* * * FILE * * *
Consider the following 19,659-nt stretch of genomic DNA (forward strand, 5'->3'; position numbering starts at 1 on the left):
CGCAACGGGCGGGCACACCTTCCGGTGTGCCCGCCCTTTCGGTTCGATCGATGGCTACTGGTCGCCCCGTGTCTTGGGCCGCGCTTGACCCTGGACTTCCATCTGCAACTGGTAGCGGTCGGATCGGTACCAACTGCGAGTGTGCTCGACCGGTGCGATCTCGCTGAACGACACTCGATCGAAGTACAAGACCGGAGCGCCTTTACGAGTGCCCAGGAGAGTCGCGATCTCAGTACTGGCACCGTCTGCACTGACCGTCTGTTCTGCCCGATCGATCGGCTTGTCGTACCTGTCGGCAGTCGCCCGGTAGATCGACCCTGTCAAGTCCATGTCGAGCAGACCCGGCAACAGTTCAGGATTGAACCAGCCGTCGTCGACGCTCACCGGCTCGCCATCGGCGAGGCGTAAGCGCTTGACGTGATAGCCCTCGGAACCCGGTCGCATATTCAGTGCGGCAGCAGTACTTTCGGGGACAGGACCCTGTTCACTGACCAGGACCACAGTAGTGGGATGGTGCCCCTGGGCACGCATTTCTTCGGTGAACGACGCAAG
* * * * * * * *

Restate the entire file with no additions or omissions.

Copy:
Consider the following 19,659-nt stretch of genomic DNA (forward strand, 5'->3'; position numbering starts at 1 on the left):
CGCAACGGGCGGGCACACCTTCCGGTGTGCCCGCCCTTTCGGTTCGATCGATGGCTACTGGTCGCCCCGTGTCTTGGGCCGCGCTTGACCCTGGACTTCCATCTGCAACTGGTAGCGGTCGGATCGGTACCAACTGCGAGTGTGCTCGACCGGTGCGATCTCGCTGAACGACACTCGATCGAAGTACAAGACCGGAGCGCCTTTACGAGTGCCCAGGAGAGTCGCGATCTCAGTACTGGCACCGTCTGCACTGACCGTCTGTTCTGCCCGATCGATCGGCTTGTCGTACCTGTCGGCAGTCGCCCGGTAGATCGACCCTGTCAAGTCCATGTCGAGCAGACCCGGCAACAGTTCAGGATTGAACCAGCCGTCGTCGACGCTCACCGGCTCGCCATCGGCGAGGCGTAAGCGCTTGACGTGATAGCCCTCGGAACCCGGTCGCATATTCAGTGCGGCAGCAGTACTTTCGGGGACAGGACCCTGTTCACTGACCAGGACCACAGTAGTGGGATGGTGCCCCTGGGCACGCATTTCTTCGGTGAACGACGCAAG